In this mailing list archive I read about the "legacy" rule syntax...
Indicating also that Lua syntax is the *new* and shiny syntax. I can see no
trace of the same articulation on the website, manual or repo.
Is it true that tup native syntax is "old"?
My impression is that what makes tup elegant is the clean syntax in
Tupfiles. Going for Lua will make tup another "build programming language"
and probably go down the same path as CMake...
Granted the tup syntax is quite restricted, but I would suggest an approach
where Lua could be used to extend that syntax, rather than replace it. That
would make tup a very strong contender to other build systems.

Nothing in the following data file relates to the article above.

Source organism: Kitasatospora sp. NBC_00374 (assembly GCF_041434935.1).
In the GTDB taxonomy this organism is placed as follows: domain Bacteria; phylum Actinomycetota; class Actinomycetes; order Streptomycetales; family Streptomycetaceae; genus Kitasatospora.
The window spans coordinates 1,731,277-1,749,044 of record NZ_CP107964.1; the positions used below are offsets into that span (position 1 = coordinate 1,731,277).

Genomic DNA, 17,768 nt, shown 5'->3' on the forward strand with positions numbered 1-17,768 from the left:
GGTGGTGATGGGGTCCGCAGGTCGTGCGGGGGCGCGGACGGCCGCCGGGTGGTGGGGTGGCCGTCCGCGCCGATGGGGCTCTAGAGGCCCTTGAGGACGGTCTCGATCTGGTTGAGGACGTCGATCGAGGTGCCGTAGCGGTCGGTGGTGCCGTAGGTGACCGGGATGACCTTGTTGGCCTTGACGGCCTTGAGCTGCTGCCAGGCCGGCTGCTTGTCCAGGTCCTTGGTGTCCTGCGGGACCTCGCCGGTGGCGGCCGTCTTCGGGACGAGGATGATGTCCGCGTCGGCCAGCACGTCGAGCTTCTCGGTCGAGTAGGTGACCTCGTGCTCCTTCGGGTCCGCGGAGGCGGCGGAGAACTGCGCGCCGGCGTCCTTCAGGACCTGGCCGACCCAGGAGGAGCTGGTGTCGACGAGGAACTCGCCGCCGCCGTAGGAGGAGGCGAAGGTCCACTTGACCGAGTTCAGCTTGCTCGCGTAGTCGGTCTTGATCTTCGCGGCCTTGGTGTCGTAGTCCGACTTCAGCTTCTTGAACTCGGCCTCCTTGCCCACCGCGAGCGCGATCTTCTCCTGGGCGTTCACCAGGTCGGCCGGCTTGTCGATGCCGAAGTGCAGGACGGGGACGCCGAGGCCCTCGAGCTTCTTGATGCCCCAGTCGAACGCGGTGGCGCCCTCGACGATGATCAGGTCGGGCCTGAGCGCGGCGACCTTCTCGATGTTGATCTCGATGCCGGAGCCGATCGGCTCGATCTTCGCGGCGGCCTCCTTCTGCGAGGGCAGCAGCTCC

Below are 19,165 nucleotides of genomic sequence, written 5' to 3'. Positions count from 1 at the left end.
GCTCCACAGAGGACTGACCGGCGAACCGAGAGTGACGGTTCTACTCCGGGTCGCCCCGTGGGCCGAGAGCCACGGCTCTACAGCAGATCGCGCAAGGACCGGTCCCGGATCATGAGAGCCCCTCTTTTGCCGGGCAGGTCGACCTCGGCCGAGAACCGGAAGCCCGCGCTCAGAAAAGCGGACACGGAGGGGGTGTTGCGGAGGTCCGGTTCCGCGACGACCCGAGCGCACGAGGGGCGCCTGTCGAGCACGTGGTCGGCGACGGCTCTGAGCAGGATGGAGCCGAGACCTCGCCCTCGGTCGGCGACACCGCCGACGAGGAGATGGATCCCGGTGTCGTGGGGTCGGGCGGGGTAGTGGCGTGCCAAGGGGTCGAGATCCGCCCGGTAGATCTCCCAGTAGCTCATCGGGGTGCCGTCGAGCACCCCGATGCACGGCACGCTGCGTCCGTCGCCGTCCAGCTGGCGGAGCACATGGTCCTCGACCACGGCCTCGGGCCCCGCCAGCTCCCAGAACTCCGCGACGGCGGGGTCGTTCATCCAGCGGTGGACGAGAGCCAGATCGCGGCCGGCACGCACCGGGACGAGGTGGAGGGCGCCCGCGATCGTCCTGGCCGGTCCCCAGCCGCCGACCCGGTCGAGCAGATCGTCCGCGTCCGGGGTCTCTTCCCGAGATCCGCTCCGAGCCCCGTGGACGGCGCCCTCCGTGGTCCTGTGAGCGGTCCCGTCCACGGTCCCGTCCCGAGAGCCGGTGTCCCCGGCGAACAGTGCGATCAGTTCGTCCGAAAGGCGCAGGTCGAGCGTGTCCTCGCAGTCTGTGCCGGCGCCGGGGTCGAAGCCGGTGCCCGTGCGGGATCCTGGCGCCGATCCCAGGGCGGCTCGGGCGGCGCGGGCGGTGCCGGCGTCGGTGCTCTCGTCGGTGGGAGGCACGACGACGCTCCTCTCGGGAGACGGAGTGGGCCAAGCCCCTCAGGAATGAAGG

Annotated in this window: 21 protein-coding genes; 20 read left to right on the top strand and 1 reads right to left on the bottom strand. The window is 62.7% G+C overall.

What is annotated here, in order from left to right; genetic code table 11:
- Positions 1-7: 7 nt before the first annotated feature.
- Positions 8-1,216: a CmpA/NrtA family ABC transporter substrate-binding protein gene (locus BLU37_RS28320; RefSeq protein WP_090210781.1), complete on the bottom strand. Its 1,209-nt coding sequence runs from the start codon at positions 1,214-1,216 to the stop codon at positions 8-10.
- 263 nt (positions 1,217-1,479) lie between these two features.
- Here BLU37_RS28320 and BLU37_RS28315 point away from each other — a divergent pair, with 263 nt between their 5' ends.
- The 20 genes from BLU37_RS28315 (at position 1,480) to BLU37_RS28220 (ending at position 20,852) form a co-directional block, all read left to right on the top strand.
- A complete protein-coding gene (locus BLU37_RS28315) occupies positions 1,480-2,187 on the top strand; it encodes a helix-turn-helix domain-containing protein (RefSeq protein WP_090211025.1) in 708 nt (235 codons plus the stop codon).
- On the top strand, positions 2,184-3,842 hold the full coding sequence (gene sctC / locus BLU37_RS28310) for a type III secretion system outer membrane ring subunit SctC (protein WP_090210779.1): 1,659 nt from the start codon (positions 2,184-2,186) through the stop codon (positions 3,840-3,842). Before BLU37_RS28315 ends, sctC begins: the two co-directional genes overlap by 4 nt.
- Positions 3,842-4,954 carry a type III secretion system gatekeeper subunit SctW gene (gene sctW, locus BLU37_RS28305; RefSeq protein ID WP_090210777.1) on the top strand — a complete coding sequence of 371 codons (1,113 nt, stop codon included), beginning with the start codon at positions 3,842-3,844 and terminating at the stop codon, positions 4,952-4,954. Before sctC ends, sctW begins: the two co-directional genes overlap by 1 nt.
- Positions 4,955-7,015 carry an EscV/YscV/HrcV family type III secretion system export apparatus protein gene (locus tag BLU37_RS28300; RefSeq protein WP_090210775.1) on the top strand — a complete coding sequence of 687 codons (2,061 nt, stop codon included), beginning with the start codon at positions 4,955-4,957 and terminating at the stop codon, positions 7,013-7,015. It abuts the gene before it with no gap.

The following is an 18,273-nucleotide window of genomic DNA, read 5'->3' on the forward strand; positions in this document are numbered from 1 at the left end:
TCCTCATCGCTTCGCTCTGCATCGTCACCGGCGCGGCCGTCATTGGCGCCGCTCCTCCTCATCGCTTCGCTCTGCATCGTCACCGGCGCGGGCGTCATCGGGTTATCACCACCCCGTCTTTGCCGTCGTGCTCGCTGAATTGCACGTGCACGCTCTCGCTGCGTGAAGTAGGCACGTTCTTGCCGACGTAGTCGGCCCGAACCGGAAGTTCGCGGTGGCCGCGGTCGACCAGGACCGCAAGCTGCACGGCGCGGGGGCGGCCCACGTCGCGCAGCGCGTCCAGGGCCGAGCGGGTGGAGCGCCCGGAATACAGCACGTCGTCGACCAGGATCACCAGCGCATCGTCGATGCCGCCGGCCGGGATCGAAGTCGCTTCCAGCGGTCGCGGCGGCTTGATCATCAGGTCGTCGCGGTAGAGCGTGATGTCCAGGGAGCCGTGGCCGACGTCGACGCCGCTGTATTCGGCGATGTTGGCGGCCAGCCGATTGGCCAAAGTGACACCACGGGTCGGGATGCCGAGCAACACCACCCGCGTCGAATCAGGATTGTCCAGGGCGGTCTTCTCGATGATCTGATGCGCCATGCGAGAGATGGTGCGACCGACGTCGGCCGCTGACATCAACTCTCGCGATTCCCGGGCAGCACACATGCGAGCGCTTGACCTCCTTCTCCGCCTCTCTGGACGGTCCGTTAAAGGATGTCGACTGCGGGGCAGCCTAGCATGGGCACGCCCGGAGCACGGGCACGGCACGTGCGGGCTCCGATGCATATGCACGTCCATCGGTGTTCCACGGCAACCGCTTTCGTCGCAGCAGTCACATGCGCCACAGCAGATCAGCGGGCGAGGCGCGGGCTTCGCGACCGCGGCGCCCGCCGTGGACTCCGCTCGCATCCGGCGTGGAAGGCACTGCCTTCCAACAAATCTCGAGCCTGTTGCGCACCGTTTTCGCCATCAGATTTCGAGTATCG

One example is an application where I have some unittests written in files
ending with '_tests.c', say. If the unit under test is called 'parser' then
the unittests are in 'parser_tests.c'. Obviously I want to make an
executable of 'parser.o' and 'parser_tests.o', but not all modules have
unittests (yet ;-), and I can see no way to write rules that links all
'*_tests.o' with its corresponding, single, '*.o'
A way to let Lua do the string manipulation that's required in a function
that could somehow be plugged into the Tupfile rules would be an extremely
attractive way to approach this.
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